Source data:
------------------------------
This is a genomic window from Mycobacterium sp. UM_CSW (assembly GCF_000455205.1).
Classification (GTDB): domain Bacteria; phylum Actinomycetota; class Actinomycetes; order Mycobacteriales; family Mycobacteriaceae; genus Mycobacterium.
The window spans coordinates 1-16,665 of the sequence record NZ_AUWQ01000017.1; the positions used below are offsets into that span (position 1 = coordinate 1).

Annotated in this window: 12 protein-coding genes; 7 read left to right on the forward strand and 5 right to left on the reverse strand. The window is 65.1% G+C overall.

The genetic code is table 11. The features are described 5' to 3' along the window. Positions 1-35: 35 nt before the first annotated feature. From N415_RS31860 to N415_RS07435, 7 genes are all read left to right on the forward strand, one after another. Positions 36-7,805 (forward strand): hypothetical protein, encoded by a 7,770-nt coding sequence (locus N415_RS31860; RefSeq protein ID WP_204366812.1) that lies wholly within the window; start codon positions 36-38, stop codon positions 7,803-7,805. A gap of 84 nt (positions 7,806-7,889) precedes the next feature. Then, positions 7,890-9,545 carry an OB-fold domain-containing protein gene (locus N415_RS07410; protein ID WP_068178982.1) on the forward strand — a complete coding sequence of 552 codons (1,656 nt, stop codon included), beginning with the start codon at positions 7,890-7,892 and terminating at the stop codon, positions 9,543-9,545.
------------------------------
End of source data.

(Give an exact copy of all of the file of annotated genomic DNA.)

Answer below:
This is a genomic window from Mycobacterium sp. UM_CSW (assembly GCF_000455205.1).
Classification (GTDB): domain Bacteria; phylum Actinomycetota; class Actinomycetes; order Mycobacteriales; family Mycobacteriaceae; genus Mycobacterium.
The window spans coordinates 1-16,665 of the sequence record NZ_AUWQ01000017.1; the positions used below are offsets into that span (position 1 = coordinate 1).

Annotated in this window: 12 protein-coding genes; 7 read left to right on the forward strand and 5 right to left on the reverse strand. The window is 65.1% G+C overall.

The genetic code is table 11. The features are described 5' to 3' along the window. Positions 1-35: 35 nt before the first annotated feature. From N415_RS31860 to N415_RS07435, 7 genes are all read left to right on the forward strand, one after another. Positions 36-7,805 (forward strand): hypothetical protein, encoded by a 7,770-nt coding sequence (locus N415_RS31860; RefSeq protein ID WP_204366812.1) that lies wholly within the window; start codon positions 36-38, stop codon positions 7,803-7,805. A gap of 84 nt (positions 7,806-7,889) precedes the next feature. Then, positions 7,890-9,545 carry an OB-fold domain-containing protein gene (locus N415_RS07410; protein ID WP_068178982.1) on the forward strand — a complete coding sequence of 552 codons (1,656 nt, stop codon included), beginning with the start codon at positions 7,890-7,892 and terminating at the stop codon, positions 9,543-9,545.